The moral code must be upheld.  In the brutal reality of the film noir world, the ends justify the means.

Share this post


Link to post
Share on other sites

I know it's wrong to make comparisons but while watching Powell as Marlowe I keep picturing Bogart in this role wondering if I'd like it better but in the end Dick Powell grew on me. I think he brings more humor and a smiling face than Bogart's smirk...which has its place.

 

Funny, I just compared him to Bogart as well, or at least to Bogart's version of Sam Spade. I think for what this character does Dick Powell is better than Bogart would have been. Powell is able to imbue him with more disdain for humanity and make him more of a slimeball at times. Bogart, I think, would have softened the edges a bit just by nature of his onscreen charisma.

  • Like 2

Share this post


Link to post
Share on other sites

Marlowe breaks the detective mold by wanting to stand out.  He's not going to melt into the background.  Before film noir, detectives were traditionally a piece of wallpaper, only breaking out occasionally to ask a question that they were too dumb to answer themselves.  (James Gleason in the Hildegarde Withers series comes to mind.)  Marlowe has his own mind and is his own person, and he's not going to let anyone forget it.

He's assured in himself.  When the elevator operator slings a joke at his expense, Marlowe ignores it, rather than waste his energy needlessly defending himself.  He doesn't bat an eye when he sees who's in his office; of course a beautiful girl would come to him.  But he's not so self-assured as to be egotistical; he has questions and needs answers, and he's not above asking the girl what she knows.

Marlowe doesn't balk at using a hard edge when dealing with the "weaker sex".  She's lying to him, and he knows it.  So he treats her the same way he'd treat a male liar.  Lock the door so she can't get out before he gets the answers he wants.  Instead of playing cat and mouse, waiting for her to drop the charade on her own, he confronts her, dumping her purse and rummaging through the contents while she watches helplessly.  He grabs her hands and holds them, in a controlling manner.  Certainly not gentlemanly treatment, as other male characters of the time would do.  His point is that this is his turf, his case, and this little two-bit dame isn't going to use him for her own gains.  He is his own man, and the sooner she learns that, the better.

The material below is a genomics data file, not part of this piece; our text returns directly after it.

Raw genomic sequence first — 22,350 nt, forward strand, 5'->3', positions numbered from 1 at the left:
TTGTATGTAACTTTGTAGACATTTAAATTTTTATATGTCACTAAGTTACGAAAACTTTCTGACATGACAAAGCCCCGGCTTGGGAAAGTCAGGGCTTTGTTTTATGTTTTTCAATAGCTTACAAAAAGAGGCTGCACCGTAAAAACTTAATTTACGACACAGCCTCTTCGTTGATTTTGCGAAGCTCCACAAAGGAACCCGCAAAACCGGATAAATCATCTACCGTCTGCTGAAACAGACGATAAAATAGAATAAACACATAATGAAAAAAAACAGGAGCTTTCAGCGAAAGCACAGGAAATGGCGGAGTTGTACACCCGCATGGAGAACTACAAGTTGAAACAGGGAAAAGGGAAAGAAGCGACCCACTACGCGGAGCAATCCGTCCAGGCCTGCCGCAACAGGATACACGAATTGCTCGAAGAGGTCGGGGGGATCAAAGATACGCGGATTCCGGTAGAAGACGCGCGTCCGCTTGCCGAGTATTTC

In his treatment of the girl, he throws us off.  This is not what we expect from a detective or male protagonist.  We're immediately intrigued by this guy, with his hard edge and unexpected demeanor.  It is the unexpectedness (is that a word?) that we expect as a major ingredient in film noir.

Share this post


Link to post
Share on other sites

In this early scene of the film Murder, My Sweet, Ann Grayle pretends to be a reporter in order to fool Phillip Marlowe into giving up information about a jade necklace connected to a murder. Aside from simple panning and tracking, there are no fancy camera, lighting, or composition tricks. It's a simple scene, focusing on a less simple element: the dialogue.

 

There's a particular kind of dialogue which is a hallmark of the Noir style. It's fast-paced, witty, often sarcastic, and meticulously written. It's not stilted or pretentious, but not as realistic as other styles. It can only be described as tight. Often, the people talking are on equal footing, rather than one putting another down, even when one of them is clearly supposed to be in the wrong.

 

It's demonstrated perfectly here, where Marlowe picks apart Grayle's story about being a reporter, while the two trade barbs.

  • Like 2

Share this post


Link to post
Share on other sites

Getting busier and busier every day, I'm gonna have to get up earlier to jump in the conversation.

 

I just watched Murder, My Sweet last week for the third time in my life. This time I took notes, and I'm still a bit shaky on how some of the characters are related and what their true motivations are. This movie's plot is, shall we say, convoluted. But I'll give it this; it holds on to its secrets.